# Continuous functional calculus

In mathematics, particularly in operator theory and C*-algebra theory, a **continuous functional calculus** is a functional calculus which allows the application of a continuous function to normal elements of a C*-algebra.

## Theorem

**Theorem**. Let *x* be a normal element of a C*-algebra *A* with an identity element e. Then there is a unique mapping π : *f* → *f*(*x*) defined for a continuous function *f* on the spectrum σ(*x*) of *x*, such that π is a unit-preserving morphism of C*-algebras and π(1) = e and π(id) = *x*, where id denotes the function *z* → *z* on σ(*x*).^{[1]}

The proof of this fact is almost immediate from the Gelfand representation: it suffices to assume *A* is the C*-algebra of continuous functions on some compact space *X* and define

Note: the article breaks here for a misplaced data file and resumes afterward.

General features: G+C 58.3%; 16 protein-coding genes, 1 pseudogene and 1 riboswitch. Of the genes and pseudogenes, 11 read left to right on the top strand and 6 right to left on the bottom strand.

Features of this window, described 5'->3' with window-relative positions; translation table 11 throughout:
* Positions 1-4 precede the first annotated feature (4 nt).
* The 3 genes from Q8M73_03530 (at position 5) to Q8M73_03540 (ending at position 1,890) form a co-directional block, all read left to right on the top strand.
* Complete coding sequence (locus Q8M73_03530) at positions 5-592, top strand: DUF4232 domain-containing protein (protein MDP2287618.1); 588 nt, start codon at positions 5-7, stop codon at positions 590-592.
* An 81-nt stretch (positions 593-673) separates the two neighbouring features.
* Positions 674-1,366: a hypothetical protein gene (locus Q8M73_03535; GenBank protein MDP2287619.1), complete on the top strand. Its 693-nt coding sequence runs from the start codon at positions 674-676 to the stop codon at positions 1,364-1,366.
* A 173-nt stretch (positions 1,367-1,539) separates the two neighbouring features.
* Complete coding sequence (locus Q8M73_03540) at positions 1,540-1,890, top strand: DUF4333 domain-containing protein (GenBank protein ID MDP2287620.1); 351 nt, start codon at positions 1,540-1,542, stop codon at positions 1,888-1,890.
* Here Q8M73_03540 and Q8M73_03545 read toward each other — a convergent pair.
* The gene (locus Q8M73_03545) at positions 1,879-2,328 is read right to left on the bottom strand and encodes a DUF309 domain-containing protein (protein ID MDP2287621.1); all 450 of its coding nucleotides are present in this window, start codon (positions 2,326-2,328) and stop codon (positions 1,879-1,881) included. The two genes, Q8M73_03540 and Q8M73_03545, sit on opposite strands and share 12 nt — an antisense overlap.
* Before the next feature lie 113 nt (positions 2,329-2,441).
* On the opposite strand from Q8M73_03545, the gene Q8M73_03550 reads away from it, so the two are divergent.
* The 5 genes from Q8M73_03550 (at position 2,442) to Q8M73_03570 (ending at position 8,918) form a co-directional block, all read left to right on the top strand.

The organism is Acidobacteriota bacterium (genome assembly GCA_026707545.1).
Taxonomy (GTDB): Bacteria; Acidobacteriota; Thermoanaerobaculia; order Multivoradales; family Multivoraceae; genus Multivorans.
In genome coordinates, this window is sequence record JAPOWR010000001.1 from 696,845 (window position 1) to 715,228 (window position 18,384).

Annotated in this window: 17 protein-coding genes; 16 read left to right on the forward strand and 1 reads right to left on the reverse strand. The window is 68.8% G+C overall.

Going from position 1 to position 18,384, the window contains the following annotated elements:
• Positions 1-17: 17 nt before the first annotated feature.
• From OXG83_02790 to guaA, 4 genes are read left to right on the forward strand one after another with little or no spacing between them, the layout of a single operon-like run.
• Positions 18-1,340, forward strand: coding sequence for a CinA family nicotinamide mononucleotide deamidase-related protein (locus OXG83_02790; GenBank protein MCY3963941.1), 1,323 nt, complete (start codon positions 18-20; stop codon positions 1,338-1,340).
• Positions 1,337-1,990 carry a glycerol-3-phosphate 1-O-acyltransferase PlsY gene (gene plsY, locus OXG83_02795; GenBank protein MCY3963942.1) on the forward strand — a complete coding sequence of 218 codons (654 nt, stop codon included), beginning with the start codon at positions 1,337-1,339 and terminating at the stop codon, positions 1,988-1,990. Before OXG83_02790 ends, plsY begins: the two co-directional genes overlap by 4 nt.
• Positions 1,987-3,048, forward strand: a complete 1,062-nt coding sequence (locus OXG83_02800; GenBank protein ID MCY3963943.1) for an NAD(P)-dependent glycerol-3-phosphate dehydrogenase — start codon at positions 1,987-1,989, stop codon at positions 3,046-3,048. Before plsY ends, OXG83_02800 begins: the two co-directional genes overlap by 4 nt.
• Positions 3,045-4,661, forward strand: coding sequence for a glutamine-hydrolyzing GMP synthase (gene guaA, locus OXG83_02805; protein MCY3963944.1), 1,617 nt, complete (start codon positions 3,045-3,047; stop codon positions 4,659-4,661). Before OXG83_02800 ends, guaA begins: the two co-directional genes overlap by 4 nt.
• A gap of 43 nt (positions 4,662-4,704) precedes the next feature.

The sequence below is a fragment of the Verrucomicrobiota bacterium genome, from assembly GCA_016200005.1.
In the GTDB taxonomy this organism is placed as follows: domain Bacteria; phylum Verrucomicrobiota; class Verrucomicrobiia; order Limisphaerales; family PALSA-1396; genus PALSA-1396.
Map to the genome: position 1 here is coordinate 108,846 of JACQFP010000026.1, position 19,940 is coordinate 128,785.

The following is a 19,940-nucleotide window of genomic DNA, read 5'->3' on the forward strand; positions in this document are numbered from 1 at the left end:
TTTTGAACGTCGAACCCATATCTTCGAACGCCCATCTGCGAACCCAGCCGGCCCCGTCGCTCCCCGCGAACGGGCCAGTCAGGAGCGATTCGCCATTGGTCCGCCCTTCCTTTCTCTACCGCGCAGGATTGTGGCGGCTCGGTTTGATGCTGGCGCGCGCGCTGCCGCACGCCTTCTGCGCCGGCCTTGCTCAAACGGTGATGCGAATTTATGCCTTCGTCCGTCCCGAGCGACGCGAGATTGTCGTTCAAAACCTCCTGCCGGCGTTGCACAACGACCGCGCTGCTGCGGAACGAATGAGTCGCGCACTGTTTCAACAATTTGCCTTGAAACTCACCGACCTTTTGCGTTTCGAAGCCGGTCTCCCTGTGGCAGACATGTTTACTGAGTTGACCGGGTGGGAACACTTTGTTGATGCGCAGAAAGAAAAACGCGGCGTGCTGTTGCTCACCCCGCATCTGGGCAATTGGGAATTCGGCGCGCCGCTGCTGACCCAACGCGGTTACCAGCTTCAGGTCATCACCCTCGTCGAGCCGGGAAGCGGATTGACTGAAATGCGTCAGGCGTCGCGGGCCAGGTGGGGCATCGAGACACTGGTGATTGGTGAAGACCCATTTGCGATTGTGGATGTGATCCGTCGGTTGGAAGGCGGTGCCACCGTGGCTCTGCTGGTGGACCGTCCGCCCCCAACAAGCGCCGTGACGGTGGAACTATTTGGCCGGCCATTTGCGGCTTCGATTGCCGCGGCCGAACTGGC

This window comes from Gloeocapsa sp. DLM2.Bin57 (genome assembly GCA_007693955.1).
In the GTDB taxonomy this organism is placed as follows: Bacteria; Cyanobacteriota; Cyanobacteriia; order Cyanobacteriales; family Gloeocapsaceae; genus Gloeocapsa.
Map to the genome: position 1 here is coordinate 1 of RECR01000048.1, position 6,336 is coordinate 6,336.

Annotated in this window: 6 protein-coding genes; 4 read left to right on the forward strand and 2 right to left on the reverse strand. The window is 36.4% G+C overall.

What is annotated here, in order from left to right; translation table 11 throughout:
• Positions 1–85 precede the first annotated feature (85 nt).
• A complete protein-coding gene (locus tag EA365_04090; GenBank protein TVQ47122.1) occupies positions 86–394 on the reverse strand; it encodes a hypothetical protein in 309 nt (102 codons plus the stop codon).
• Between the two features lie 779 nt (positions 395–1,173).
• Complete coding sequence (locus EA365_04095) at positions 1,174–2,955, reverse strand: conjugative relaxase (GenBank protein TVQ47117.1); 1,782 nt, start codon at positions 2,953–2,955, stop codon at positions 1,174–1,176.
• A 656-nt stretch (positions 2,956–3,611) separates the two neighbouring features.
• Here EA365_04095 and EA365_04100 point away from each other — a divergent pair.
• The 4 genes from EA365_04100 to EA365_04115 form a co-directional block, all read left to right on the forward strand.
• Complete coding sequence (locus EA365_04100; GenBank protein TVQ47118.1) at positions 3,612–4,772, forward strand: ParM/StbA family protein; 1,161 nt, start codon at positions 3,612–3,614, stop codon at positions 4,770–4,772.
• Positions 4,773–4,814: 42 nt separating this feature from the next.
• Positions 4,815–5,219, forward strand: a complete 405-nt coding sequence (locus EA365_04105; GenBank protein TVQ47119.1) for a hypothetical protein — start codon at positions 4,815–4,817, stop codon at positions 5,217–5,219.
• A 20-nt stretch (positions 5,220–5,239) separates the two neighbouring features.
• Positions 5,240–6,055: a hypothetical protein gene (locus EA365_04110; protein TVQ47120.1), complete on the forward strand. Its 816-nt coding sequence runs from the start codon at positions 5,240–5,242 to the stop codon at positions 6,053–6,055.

- [math]\displaystyle{ \pi(f) = f \circ x. }[/math]

Uniqueness follows from application of the Stone-Weierstrass theorem.

In particular, this implies that bounded normal operators on a Hilbert space have a continuous functional calculus.

## See also

## References

- ↑ Theorem VII.1 p. 222 in Modern methods of mathematical physics, Vol. 1, Reed M., Simon B.

## External links

Original source: https://en.wikipedia.org/wiki/ Continuous functional calculus.
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